MyriMatch v2.1.111  was configured to derive fully-tryptic peptides with the following parameters: 2 missed cleavages, parent mass tolerance of 10 ppm, and a fragment mass tolerance of 0.5 m/z units. For protein inference, peptide identifications were merged together in IDPicker v.3 . Only protein identifications with at least two identified spectra and a maximum q-value of 0.02 were considered for further analysis. The number of distinct peptides (i.e., a peptide with a unique series of amino acids, but does not relate to its uniqueness to the protein reference database) required for identifications was set to 1 to allow for the identification of small antimicrobial proteins and/or small, fragmented protein sequences in the transcriptome assembly. Based on these settings, protein-level FDR was < 3% for all samples.
To deal with sequence redundancy, post-search protein grouping was performed by clustering all protein sequences in the protein sequence database by sequence similarity (≥90%) using the UCLUST component of the USEARCH v5.0 software platform . As described previously , identified proteins were then consolidated into their defined protein groups. Protein groups were represented by the longest protein sequence (i.e., the seed sequence), which shares ≥ 90% sequence similarity to each member of the protein group. Peptide uniqueness was re-assessed and classified as either unique (i.e., only belonging to one protein group) or non-unique (i.e., shared among multiple protein groups). We required each protein group to have at least two distinct peptides, with at least one of these being a unique peptide. For shared peptides belonging to multiple protein groups, their spectral counts were recalculated based on the proportion of uniquely identified peptides between the protein groups sharing the peptide. Following spectra balancing, total spectral counts of a protein group were converted to normalized spectra counts (nSpC) , which are derived from normalized spectral abundance factors . Relative protein abundances of host proteins are listed in tables as nSpC values multiplied by 10,000 i.e. the sum of all host protein nSpC values in one sample is 10,000 and the nSpC values are thus given as a fraction of 10,000 (0/000).
Results and Discussion
Transcriptome/proteome measurement metrics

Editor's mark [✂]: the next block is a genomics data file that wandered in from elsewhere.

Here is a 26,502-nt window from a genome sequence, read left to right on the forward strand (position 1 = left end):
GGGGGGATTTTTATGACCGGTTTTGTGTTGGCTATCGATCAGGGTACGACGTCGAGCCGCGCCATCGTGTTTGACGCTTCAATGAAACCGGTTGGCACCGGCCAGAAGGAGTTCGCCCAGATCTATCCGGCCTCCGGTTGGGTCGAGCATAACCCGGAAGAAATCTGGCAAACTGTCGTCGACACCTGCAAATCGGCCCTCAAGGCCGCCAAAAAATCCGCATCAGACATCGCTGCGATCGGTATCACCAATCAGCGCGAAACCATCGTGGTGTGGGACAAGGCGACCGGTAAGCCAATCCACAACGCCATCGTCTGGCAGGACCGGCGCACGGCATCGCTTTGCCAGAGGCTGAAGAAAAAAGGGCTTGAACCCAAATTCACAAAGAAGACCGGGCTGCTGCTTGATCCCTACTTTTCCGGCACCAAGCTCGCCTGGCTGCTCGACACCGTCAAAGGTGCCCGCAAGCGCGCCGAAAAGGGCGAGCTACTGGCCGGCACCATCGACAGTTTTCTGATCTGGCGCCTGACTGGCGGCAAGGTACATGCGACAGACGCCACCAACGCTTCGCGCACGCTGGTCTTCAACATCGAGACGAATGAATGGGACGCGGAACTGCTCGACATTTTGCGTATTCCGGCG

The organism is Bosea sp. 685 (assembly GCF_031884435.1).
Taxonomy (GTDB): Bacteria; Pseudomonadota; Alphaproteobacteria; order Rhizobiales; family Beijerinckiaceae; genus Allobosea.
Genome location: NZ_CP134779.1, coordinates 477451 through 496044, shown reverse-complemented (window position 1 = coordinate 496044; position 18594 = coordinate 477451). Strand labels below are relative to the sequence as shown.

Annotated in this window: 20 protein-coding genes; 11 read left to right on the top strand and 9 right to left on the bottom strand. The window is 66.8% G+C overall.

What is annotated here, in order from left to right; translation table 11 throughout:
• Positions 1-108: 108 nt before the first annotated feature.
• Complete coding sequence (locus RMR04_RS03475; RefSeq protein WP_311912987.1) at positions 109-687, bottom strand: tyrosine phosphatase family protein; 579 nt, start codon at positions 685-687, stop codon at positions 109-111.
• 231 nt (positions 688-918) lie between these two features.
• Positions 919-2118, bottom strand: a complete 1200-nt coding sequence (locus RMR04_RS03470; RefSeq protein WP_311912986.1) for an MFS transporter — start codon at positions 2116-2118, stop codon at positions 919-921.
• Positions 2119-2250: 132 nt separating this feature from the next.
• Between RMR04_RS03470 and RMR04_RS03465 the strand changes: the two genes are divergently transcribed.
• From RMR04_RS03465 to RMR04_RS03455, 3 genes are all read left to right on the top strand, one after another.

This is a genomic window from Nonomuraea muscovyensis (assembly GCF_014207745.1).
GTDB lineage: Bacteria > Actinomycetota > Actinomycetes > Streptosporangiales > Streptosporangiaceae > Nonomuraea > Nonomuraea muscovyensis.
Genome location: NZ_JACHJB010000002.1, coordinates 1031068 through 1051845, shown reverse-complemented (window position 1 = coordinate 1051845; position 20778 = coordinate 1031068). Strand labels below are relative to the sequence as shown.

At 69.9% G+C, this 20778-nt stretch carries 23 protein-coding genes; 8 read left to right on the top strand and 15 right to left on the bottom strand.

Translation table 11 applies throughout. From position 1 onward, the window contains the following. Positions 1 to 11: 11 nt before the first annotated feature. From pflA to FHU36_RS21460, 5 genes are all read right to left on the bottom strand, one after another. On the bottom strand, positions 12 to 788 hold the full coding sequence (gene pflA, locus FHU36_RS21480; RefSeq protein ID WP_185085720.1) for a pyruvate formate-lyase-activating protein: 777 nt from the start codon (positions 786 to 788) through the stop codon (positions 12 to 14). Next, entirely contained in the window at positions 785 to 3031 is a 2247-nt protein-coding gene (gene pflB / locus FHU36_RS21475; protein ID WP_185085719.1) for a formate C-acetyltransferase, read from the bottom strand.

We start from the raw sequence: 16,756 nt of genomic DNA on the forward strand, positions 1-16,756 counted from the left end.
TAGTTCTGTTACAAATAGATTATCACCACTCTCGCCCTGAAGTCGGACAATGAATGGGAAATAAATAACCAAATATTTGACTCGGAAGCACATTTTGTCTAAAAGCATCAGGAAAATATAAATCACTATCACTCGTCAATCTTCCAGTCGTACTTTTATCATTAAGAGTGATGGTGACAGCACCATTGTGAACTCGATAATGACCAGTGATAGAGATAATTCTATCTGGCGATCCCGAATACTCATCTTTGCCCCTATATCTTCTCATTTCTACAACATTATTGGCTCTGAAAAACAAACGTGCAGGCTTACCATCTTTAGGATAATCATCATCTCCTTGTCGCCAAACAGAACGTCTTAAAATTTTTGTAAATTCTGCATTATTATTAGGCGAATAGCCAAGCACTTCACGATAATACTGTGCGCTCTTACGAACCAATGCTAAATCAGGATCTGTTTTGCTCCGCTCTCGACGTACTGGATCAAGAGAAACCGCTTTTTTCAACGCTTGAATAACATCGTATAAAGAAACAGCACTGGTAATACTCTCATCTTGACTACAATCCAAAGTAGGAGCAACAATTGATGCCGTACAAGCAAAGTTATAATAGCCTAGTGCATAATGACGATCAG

To generate our protein sequence database for host protein identification, we sequenced the transcriptomes of untreated whole worms (library A), and of worms kept under anoxic conditions for 43 h (library B). We chose these two conditions, which the worms encounter regularly, to obtain a larger range of host transcripts for the generation of a comprehensive reference sequence database for improved protein identification. After trimming and error correction, 159,551,509 (library A) and 5,745,537 (library B) read pairs remained, which were co-assembled into 173,602 contigs, with an N50 of 1236 bp, and 23,719 contigs of at least 1 kbp length (for more details on sequencing and assembly metrics, see Additional files 1: Table S1 and Table S2). Of these contigs, 31,913 could be functionally annotated (see Additional file 1: Figure S1 for annotation summary). The sequencing depth and assembly metrics are comparable to other, well-covered, transcriptomes of recently sequenced annelid taxa . We analyzed proteomes of freshly collected worms, and worms that had been starved for 8 days - that is kept under oxic conditions without an external electron donor for energy conservation and autotrophic carbon fixation (see Methods). The purpose of creating these two conditions was to identify as many proteins as possible, including those expressed in worms that are starved. We identified a total of 4355 protein groups (see Methods for details on protein grouping) with a per sample protein-level FDR <3%. Of these, 2562 were host proteins and 1793 were symbiont proteins. The annotated host transcriptomes and proteomes were manually screened for sequences relevant for host-symbiont interactions. We identified 316 transcriptome sequences and 60 proteins potentially involved in microbe recognition, microbial growth regulation, symbiont digestion, immune modulation and physiological interactions (see Table 1 and Fig. 1).